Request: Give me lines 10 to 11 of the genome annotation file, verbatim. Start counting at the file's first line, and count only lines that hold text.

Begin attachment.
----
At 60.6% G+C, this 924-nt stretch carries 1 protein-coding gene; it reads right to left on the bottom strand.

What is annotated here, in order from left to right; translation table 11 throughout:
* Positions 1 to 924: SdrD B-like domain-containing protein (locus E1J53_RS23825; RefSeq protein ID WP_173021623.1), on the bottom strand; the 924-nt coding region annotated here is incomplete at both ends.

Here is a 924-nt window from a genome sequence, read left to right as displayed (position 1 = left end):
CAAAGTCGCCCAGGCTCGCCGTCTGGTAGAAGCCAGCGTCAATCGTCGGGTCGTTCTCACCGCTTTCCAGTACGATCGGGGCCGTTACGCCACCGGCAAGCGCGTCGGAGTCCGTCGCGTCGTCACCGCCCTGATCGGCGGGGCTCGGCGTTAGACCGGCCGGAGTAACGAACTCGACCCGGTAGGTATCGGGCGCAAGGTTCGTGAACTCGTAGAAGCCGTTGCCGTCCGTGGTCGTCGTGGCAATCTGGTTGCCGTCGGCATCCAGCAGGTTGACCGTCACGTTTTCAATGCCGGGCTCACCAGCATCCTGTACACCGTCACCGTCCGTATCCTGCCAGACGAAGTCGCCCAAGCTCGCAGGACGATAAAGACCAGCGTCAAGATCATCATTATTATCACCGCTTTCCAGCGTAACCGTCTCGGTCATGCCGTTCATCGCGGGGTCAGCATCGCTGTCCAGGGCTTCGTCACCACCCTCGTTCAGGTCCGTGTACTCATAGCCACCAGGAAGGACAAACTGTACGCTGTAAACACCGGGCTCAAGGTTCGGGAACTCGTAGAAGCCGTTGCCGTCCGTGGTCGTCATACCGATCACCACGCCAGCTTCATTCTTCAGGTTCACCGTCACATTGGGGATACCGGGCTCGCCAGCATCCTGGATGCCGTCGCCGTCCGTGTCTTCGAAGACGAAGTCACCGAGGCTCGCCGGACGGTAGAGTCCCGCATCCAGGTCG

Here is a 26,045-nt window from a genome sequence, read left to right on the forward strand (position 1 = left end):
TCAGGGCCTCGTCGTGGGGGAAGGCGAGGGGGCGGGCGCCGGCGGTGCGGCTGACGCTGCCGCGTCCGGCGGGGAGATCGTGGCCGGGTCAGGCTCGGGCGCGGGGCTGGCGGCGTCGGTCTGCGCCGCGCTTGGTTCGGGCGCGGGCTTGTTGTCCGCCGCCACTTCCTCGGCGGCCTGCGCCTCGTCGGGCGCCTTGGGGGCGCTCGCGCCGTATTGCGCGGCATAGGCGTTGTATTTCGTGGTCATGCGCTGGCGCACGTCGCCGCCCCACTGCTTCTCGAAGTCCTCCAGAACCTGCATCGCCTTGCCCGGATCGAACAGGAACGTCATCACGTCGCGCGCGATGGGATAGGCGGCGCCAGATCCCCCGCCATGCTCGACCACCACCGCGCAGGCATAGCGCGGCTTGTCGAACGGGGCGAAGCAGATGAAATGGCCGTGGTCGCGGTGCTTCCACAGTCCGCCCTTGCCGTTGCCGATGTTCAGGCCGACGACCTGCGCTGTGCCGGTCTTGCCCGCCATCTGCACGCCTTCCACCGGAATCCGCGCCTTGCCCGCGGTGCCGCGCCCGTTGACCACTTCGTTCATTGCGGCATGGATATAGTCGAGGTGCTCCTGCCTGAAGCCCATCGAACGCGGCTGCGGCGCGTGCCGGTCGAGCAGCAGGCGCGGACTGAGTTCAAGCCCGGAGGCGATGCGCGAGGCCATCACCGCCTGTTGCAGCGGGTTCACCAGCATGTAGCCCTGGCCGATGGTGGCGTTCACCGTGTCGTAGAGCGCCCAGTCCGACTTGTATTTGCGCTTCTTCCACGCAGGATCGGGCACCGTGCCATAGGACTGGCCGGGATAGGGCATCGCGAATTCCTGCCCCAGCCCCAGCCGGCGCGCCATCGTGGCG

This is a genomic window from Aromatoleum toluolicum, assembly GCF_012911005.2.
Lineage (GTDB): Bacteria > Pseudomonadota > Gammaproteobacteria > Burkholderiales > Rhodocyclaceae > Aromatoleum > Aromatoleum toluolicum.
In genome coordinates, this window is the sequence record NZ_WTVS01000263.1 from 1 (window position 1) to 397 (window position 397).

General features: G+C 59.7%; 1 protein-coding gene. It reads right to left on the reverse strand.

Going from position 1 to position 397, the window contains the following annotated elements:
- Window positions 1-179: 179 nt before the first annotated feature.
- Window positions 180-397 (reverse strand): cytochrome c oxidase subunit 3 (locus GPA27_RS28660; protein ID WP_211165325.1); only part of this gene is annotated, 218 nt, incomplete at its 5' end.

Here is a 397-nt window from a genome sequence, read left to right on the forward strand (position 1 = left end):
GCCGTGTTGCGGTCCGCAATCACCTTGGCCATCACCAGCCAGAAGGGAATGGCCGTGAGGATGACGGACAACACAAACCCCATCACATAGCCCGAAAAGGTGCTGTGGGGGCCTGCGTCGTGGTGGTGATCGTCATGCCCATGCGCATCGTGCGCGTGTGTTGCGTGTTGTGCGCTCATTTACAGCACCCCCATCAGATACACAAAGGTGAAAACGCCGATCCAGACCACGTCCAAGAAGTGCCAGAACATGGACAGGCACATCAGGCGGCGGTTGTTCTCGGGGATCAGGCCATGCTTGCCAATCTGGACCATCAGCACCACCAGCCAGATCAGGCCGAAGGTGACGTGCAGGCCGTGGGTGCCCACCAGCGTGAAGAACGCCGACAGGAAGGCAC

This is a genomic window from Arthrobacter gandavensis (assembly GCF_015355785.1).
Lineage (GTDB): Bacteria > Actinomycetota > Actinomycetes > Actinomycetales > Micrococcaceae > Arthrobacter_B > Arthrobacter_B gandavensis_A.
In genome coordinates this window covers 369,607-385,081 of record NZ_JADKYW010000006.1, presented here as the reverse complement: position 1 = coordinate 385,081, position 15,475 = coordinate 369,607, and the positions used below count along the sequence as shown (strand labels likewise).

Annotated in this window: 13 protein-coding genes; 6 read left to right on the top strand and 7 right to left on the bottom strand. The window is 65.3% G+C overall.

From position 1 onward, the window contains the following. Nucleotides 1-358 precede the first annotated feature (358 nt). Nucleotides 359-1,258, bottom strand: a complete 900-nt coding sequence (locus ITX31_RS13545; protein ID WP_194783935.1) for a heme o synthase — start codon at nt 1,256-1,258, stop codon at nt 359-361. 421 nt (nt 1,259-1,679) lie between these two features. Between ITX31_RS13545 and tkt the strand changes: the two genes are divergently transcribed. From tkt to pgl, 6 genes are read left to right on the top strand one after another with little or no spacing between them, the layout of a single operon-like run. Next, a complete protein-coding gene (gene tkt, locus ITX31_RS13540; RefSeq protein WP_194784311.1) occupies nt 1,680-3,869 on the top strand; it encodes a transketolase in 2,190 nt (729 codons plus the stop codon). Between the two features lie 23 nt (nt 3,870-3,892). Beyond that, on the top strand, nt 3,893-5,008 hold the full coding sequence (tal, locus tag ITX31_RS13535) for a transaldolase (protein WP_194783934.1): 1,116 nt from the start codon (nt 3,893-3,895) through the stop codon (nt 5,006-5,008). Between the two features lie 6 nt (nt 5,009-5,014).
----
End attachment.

In genome coordinates, this window is the sequence record NZ_WTVS01000263.1 from 1 (window position 1) to 397 (window position 397).

General features: G+C 59.7%; 1 protein-coding gene. It reads right to left on the reverse strand.